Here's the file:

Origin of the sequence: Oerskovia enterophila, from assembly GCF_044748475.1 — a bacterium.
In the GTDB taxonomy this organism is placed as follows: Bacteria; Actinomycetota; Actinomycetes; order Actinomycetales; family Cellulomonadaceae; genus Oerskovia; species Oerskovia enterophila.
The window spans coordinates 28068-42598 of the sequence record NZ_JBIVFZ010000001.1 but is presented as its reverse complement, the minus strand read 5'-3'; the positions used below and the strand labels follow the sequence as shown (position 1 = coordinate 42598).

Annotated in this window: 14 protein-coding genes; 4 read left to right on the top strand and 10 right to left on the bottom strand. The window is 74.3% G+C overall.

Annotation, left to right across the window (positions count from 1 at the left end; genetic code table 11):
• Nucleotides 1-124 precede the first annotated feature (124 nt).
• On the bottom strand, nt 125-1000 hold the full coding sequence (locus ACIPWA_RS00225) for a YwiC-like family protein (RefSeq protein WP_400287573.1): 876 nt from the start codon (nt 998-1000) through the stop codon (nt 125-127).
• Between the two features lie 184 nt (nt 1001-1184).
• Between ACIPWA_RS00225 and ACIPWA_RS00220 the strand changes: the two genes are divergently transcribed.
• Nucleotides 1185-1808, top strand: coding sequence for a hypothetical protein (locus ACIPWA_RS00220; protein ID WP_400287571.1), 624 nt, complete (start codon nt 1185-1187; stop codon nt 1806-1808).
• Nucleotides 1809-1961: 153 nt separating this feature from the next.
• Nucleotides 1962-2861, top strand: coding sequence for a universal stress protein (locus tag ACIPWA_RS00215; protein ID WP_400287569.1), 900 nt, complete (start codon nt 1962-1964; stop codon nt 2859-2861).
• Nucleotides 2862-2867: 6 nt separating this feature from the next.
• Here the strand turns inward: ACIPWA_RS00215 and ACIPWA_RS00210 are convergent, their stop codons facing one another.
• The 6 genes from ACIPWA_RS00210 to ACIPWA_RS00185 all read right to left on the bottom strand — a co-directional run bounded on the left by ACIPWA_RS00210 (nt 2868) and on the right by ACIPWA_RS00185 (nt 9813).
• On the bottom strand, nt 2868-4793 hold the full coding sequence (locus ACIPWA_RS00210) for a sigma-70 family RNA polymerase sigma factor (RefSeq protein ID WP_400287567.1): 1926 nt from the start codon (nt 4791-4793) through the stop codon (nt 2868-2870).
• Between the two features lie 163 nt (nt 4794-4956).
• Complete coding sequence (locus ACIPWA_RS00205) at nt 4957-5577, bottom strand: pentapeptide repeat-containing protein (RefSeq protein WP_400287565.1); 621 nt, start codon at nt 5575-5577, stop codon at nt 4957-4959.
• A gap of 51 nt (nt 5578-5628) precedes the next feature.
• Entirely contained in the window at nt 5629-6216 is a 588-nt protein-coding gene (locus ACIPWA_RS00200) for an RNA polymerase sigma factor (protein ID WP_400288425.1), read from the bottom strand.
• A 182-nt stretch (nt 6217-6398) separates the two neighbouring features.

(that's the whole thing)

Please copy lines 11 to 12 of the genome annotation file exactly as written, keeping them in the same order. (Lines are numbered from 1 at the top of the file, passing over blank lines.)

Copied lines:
• Nucleotides 1809-1961: 153 nt separating this feature from the next.
• Nucleotides 1962-2861, top strand: coding sequence for a universal stress protein (locus tag ACIPWA_RS00215; protein ID WP_400287569.1), 900 nt, complete (start codon nt 1962-1964; stop codon nt 2859-2861).